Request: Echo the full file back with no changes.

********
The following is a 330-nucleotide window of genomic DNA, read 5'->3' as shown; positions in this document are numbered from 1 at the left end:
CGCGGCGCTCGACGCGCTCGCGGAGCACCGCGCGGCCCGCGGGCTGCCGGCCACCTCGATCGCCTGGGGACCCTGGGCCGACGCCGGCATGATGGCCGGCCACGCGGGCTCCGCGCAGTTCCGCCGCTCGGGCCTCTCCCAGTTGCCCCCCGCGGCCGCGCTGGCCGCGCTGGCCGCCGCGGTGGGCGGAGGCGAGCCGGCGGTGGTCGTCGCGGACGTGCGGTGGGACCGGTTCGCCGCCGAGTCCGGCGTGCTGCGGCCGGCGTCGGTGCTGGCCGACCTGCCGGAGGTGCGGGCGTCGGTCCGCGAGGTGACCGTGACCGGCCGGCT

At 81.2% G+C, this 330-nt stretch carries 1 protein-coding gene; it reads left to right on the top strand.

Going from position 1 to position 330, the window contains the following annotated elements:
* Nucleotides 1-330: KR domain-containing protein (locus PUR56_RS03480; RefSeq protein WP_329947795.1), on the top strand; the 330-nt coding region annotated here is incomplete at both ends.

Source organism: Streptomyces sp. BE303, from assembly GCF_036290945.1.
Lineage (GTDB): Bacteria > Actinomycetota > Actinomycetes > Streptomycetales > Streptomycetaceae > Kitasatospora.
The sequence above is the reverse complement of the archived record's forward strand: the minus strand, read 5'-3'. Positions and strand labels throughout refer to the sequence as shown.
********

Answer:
The following is a 330-nucleotide window of genomic DNA, read 5'->3' as shown; positions in this document are numbered from 1 at the left end:
CGCGGCGCTCGACGCGCTCGCGGAGCACCGCGCGGCCCGCGGGCTGCCGGCCACCTCGATCGCCTGGGGACCCTGGGCCGACGCCGGCATGATGGCCGGCCACGCGGGCTCCGCGCAGTTCCGCCGCTCGGGCCTCTCCCAGTTGCCCCCCGCGGCCGCGCTGGCCGCGCTGGCCGCCGCGGTGGGCGGAGGCGAGCCGGCGGTGGTCGTCGCGGACGTGCGGTGGGACCGGTTCGCCGCCGAGTCCGGCGTGCTGCGGCCGGCGTCGGTGCTGGCCGACCTGCCGGAGGTGCGGGCGTCGGTCCGCGAGGTGACCGTGACCGGCCGGCT

At 81.2% G+C, this 330-nt stretch carries 1 protein-coding gene; it reads left to right on the top strand.

Going from position 1 to position 330, the window contains the following annotated elements:
* Nucleotides 1-330: KR domain-containing protein (locus PUR56_RS03480; RefSeq protein WP_329947795.1), on the top strand; the 330-nt coding region annotated here is incomplete at both ends.

Source organism: Streptomyces sp. BE303, from assembly GCF_036290945.1.
Lineage (GTDB): Bacteria > Actinomycetota > Actinomycetes > Streptomycetales > Streptomycetaceae > Kitasatospora.
The sequence above is the reverse complement of the archived record's forward strand: the minus strand, read 5'-3'. Positions and strand labels throughout refer to the sequence as shown.